Use external: Cleavers makes a great poultice to reduce tumors, and is useful for all skin disorders, including skin cancer, abscesses, tumors, cysts. An old remedy for scrofula, although of course the reduction of scrofula sometimes indicating phthisis. As an underarm lotion to neutralize acid perspiration.

Dose: A handful of the fresh herb, pounded small and infused in milk. Take two tablespoons before meals. Or make an infusion by macerating a large handful of the plant in a cup of near-boiling water. Keep the water warm for half an hour, then drink the resulting brew. A small cupful before meals. Or cleavers can be eaten as spinach. Not very palatable, but tolerable.

Some little linkies;
the only warning I have found;
This herb may be used freely. But it should be taken for only 2 weeks at a time, and then skip 1-2 weeks.
Juice may cause contact dermatitis.
photo linkie;

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Banana This; Recycle Old Peels~ fertilizer or silver polish

There are things you can do with that old peel.

1. Do you have a green thumb? House hold plants and outside gardens require fertilization. A great way to give your plants nutrients is with a banana peel. The banana peel is very rich in potassium and phosphorus, which give that added boost to your plants soil, especially so with roses. Here is how to use a banana peel to fertilizer your soil for your plants. Remove the peel from the banana. Place the banana peel on a cookie sheet to let it air dry. Grab a paper bag or envelope. Crumble the dried banana peel and place it in the bag. Let the banana sit at room temperature for about two days. When your caring for your plant, give it a potassium treat of crumbled banana peel. Mix well in the soil to ensure the roots are fed evenly.
2. Have you been thinking about pulling out that old silver? Well there is no time like the present. Bananas peel can also be used to polish silver. Yes, polish silver. Take the old peels and place them in a blender. You want the peels to become smooth and creamy. Once they have, grab a cloth and small amounts of the creamed banana peel and begin polishing your silver. The shine will be breath taking.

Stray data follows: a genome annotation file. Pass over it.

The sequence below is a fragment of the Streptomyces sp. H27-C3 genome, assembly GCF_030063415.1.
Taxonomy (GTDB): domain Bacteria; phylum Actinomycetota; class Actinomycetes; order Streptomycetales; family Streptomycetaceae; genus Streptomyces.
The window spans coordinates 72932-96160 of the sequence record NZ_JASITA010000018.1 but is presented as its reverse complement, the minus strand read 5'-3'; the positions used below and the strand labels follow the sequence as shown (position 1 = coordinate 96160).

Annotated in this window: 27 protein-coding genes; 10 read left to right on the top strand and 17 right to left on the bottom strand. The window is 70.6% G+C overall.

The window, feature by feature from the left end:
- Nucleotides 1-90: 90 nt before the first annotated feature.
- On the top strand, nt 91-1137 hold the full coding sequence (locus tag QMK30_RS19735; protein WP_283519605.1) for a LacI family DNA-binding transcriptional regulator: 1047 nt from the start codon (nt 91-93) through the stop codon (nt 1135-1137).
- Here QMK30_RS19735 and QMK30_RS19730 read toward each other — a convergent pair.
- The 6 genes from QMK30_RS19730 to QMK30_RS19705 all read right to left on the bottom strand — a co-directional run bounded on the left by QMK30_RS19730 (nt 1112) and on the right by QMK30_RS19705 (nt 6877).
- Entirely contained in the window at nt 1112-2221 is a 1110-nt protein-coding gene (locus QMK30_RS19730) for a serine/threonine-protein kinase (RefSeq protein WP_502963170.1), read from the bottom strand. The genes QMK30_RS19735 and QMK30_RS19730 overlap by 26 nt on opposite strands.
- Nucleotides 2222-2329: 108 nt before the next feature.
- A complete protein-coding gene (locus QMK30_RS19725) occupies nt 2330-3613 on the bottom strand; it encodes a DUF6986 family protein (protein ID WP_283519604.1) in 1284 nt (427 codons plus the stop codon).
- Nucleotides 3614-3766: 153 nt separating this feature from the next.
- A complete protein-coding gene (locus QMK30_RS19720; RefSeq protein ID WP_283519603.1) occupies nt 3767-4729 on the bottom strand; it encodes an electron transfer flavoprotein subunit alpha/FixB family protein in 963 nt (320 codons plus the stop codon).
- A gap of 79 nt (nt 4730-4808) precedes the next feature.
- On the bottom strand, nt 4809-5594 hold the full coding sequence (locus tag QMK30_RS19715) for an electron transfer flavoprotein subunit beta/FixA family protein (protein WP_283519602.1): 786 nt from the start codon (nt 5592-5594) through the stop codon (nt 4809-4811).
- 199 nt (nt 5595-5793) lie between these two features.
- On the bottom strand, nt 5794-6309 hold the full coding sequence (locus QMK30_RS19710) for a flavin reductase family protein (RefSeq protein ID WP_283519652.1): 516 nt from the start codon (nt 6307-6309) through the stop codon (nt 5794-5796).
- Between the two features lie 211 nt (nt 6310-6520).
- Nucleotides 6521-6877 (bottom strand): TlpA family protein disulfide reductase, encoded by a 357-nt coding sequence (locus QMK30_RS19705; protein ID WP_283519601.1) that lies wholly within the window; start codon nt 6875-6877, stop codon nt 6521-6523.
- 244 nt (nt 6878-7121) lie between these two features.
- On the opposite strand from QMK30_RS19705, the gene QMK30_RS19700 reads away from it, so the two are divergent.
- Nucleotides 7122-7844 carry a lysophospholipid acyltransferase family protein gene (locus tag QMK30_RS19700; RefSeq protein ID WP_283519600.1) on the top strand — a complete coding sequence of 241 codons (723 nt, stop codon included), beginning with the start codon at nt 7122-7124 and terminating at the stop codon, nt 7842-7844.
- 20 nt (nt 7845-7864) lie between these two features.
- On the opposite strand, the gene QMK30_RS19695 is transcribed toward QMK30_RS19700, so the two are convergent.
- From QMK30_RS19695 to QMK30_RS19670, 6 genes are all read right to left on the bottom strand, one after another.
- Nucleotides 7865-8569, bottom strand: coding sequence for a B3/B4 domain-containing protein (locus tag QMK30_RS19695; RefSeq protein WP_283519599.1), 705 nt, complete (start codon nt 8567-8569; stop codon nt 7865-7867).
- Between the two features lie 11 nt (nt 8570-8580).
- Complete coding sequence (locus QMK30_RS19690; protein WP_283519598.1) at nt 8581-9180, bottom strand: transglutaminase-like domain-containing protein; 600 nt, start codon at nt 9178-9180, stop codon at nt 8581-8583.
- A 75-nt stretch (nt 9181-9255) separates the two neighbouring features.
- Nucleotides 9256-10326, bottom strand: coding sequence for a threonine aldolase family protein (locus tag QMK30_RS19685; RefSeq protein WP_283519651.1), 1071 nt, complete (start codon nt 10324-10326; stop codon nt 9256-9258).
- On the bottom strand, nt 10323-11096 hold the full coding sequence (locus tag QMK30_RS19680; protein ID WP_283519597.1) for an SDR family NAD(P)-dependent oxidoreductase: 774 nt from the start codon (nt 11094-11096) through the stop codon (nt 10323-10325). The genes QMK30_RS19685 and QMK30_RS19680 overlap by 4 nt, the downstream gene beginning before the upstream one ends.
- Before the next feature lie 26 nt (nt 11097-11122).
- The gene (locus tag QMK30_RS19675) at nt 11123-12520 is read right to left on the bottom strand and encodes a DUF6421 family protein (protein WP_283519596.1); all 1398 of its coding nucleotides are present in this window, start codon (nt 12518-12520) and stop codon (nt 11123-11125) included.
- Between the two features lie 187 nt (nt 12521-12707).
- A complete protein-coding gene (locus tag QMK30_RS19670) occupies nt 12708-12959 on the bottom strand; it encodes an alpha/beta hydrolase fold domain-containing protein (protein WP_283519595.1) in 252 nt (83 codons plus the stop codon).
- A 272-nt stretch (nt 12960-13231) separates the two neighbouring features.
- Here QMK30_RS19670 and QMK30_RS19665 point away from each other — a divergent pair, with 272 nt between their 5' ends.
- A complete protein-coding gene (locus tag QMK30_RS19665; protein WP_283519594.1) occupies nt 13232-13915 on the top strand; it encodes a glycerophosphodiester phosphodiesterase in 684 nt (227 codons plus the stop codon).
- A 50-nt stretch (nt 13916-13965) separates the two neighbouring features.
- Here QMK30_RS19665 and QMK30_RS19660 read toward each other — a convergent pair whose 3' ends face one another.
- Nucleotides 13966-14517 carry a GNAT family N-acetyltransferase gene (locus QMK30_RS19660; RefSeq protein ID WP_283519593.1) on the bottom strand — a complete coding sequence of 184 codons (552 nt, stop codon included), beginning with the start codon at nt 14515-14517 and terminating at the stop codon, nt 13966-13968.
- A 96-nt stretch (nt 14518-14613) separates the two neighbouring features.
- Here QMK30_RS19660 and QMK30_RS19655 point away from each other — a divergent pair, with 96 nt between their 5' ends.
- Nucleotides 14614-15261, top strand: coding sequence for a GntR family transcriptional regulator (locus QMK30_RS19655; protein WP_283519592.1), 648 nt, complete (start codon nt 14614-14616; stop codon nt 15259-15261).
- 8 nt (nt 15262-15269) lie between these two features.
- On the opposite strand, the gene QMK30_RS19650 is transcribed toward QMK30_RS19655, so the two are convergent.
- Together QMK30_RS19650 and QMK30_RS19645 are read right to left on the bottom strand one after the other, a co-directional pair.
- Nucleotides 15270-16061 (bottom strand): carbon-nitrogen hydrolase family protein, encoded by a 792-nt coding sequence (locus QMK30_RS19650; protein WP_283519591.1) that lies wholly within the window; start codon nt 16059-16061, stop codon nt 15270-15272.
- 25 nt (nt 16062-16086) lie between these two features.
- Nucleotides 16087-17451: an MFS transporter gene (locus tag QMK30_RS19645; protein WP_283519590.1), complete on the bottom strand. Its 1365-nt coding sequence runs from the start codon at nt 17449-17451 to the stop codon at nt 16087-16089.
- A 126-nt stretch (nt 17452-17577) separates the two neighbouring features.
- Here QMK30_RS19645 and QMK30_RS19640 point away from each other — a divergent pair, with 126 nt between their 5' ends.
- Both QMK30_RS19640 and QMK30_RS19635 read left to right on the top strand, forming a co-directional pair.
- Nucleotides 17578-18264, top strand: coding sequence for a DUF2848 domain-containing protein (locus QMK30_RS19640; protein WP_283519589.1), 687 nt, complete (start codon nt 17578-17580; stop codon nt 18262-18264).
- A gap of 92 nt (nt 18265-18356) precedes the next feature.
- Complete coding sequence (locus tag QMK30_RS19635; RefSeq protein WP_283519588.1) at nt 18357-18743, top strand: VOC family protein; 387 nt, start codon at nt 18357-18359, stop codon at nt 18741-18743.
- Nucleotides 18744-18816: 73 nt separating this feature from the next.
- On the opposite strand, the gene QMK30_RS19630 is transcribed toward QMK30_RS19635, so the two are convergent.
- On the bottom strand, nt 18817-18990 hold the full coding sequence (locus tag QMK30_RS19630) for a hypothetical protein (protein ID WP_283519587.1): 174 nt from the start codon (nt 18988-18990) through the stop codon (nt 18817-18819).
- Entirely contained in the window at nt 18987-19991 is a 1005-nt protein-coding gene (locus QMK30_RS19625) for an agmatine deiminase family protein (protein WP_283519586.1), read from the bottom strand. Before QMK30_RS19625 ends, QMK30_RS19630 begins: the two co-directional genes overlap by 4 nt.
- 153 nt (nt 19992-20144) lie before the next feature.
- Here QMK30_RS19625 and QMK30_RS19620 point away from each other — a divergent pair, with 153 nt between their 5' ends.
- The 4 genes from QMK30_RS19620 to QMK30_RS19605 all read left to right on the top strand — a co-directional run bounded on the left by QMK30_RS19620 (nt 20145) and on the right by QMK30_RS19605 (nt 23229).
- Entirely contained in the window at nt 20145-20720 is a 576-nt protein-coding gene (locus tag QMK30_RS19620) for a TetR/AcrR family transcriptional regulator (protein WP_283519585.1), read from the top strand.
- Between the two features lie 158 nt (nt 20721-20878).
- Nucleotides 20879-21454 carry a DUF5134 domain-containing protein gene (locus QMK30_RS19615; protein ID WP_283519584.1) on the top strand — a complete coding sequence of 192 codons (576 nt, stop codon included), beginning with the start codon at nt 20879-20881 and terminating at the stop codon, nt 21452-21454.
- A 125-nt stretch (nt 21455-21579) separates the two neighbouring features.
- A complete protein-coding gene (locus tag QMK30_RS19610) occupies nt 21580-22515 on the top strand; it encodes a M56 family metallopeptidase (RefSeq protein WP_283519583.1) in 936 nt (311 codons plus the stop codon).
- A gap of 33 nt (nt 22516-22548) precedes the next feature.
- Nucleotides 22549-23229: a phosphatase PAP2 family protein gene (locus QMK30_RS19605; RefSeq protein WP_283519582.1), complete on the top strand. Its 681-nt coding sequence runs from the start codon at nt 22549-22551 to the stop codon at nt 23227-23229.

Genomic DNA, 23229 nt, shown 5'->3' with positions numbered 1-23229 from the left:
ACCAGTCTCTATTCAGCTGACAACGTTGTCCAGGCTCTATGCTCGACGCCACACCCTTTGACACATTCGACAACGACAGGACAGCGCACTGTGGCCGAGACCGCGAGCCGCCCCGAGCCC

Wild yeasts exist in the air around you and to some extent on the wheat berries. There are wild yeasts on grapes (unsulphured) and apples and other fruits. It is those wild yeasts which are 'captured' to make a sourdough starter. The process takes from 3 to 5 days. I wish I had specific amounts for you, but you could start with 1/4 to 1/2 cup of flour and mix in enough warm (not hot) water to make a thin paste. DO NOT make it too soupy. That, in fact, is the trick to a good starter, according to the French bread makers, and I think they should know. And after you've fooled around with the flour and water thing, you might wish to branch out into adding those unsulphured grapes, apples, sour milk, etc as a catalyst in order to capture other strains of yeast. Each of these strains has a slightly different taste. In fact if you move to another area, you might end up with a starter that produces an entirely different flavor. For instance, San Francisco sourdough bread is well known and has a distinct taste due to the wild strains in the air there. On day one you mix the flour and water (and add any catalysts to encourage fermentation) and place in a warm spot. After 3 days, the dough should be moist, inflated, and slightly sour. More flour and water is added (mixed in) and left to sit in a warm spot. After 2 days the process is repeated. Then the next day it is done again. Note the order: 3 days, 2 days, 1 day. At this point you should be able to make a loaf of bread using part of the starter and adding back what you took out in the form of more flour and water. Rule of thumb: Use about 10% starter to size of loaf. In the case of a 2 lb loaf this is a bit over 3 oz of starter (3.2 to be exact). For a 1 lb loaf 1.5 oz would be used. A book that describes this process in great detail is The Village Baker by Joe Ortiz, copyright 1993, published by Ten Speed Press, Berkley CA. If it's not still in print, try the used books stores, that's where I got mine. Or try your local library. If they don't have it, they might be able to get it for you. ©2008 by Ernestina Parziale